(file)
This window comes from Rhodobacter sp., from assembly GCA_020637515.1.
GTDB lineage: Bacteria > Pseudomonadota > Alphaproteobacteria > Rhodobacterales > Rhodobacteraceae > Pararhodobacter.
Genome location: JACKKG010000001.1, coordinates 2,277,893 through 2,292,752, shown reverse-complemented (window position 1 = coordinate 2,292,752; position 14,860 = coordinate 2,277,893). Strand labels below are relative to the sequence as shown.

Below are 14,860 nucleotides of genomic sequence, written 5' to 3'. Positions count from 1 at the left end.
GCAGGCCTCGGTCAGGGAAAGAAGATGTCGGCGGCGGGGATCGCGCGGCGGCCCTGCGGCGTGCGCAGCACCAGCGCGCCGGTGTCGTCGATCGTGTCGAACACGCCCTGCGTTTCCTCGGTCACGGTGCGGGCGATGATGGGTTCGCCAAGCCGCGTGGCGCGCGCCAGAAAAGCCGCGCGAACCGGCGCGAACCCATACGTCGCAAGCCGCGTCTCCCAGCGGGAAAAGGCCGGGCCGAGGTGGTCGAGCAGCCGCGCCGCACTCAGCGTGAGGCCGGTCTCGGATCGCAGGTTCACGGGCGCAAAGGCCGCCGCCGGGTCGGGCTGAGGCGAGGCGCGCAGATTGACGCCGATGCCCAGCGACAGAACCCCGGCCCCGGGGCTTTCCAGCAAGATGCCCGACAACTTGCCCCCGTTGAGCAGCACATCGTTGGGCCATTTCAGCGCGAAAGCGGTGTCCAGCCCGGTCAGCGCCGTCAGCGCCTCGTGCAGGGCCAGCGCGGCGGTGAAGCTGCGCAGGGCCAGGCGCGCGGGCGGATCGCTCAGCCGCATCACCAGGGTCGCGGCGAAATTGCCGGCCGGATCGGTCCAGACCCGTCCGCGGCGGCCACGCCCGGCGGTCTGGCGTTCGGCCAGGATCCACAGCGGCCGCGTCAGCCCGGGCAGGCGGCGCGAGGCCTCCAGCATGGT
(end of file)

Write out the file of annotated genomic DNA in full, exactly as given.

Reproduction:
This window comes from Rhodobacter sp., from assembly GCA_020637515.1.
GTDB lineage: Bacteria > Pseudomonadota > Alphaproteobacteria > Rhodobacterales > Rhodobacteraceae > Pararhodobacter.
Genome location: JACKKG010000001.1, coordinates 2,277,893 through 2,292,752, shown reverse-complemented (window position 1 = coordinate 2,292,752; position 14,860 = coordinate 2,277,893). Strand labels below are relative to the sequence as shown.

Below are 14,860 nucleotides of genomic sequence, written 5' to 3'. Positions count from 1 at the left end.
GCAGGCCTCGGTCAGGGAAAGAAGATGTCGGCGGCGGGGATCGCGCGGCGGCCCTGCGGCGTGCGCAGCACCAGCGCGCCGGTGTCGTCGATCGTGTCGAACACGCCCTGCGTTTCCTCGGTCACGGTGCGGGCGATGATGGGTTCGCCAAGCCGCGTGGCGCGCGCCAGAAAAGCCGCGCGAACCGGCGCGAACCCATACGTCGCAAGCCGCGTCTCCCAGCGGGAAAAGGCCGGGCCGAGGTGGTCGAGCAGCCGCGCCGCACTCAGCGTGAGGCCGGTCTCGGATCGCAGGTTCACGGGCGCAAAGGCCGCCGCCGGGTCGGGCTGAGGCGAGGCGCGCAGATTGACGCCGATGCCCAGCGACAGAACCCCGGCCCCGGGGCTTTCCAGCAAGATGCCCGACAACTTGCCCCCGTTGAGCAGCACATCGTTGGGCCATTTCAGCGCGAAAGCGGTGTCCAGCCCGGTCAGCGCCGTCAGCGCCTCGTGCAGGGCCAGCGCGGCGGTGAAGCTGCGCAGGGCCAGGCGCGCGGGCGGATCGCTCAGCCGCATCACCAGGGTCGCGGCGAAATTGCCGGCCGGATCGGTCCAGACCCGTCCGCGGCGGCCACGCCCGGCGGTCTGGCGTTCGGCCAGGATCCACAGCGGCCGCGTCAGCCCGGGCAGGCGGCGCGAGGCCTCCAGCATGGT